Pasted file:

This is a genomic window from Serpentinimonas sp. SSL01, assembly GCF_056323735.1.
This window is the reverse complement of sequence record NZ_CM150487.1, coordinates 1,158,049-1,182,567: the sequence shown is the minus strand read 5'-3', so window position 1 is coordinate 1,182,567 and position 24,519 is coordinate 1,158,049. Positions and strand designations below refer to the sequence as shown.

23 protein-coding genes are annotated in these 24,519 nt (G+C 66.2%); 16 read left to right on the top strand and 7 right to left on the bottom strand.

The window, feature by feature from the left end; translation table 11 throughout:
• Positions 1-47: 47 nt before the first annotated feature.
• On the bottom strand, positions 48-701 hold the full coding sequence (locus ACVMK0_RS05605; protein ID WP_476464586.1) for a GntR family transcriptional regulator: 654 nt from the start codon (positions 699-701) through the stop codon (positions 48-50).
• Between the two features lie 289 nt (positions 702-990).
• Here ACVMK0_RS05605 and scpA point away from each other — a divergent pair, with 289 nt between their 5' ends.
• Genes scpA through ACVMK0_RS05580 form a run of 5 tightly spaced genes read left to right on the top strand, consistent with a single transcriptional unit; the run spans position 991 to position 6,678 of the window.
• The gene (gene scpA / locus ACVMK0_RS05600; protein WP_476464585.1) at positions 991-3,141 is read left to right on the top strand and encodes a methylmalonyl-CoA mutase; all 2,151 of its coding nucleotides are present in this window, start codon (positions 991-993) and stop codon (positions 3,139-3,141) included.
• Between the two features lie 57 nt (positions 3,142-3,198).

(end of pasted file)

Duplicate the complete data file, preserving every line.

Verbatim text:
This is a genomic window from Serpentinimonas sp. SSL01, assembly GCF_056323735.1.
This window is the reverse complement of sequence record NZ_CM150487.1, coordinates 1,158,049-1,182,567: the sequence shown is the minus strand read 5'-3', so window position 1 is coordinate 1,182,567 and position 24,519 is coordinate 1,158,049. Positions and strand designations below refer to the sequence as shown.

23 protein-coding genes are annotated in these 24,519 nt (G+C 66.2%); 16 read left to right on the top strand and 7 right to left on the bottom strand.

The window, feature by feature from the left end; translation table 11 throughout:
• Positions 1-47: 47 nt before the first annotated feature.
• On the bottom strand, positions 48-701 hold the full coding sequence (locus ACVMK0_RS05605; protein ID WP_476464586.1) for a GntR family transcriptional regulator: 654 nt from the start codon (positions 699-701) through the stop codon (positions 48-50).
• Between the two features lie 289 nt (positions 702-990).
• Here ACVMK0_RS05605 and scpA point away from each other — a divergent pair, with 289 nt between their 5' ends.
• Genes scpA through ACVMK0_RS05580 form a run of 5 tightly spaced genes read left to right on the top strand, consistent with a single transcriptional unit; the run spans position 991 to position 6,678 of the window.
• The gene (gene scpA / locus ACVMK0_RS05600; protein WP_476464585.1) at positions 991-3,141 is read left to right on the top strand and encodes a methylmalonyl-CoA mutase; all 2,151 of its coding nucleotides are present in this window, start codon (positions 991-993) and stop codon (positions 3,139-3,141) included.
• Between the two features lie 57 nt (positions 3,142-3,198).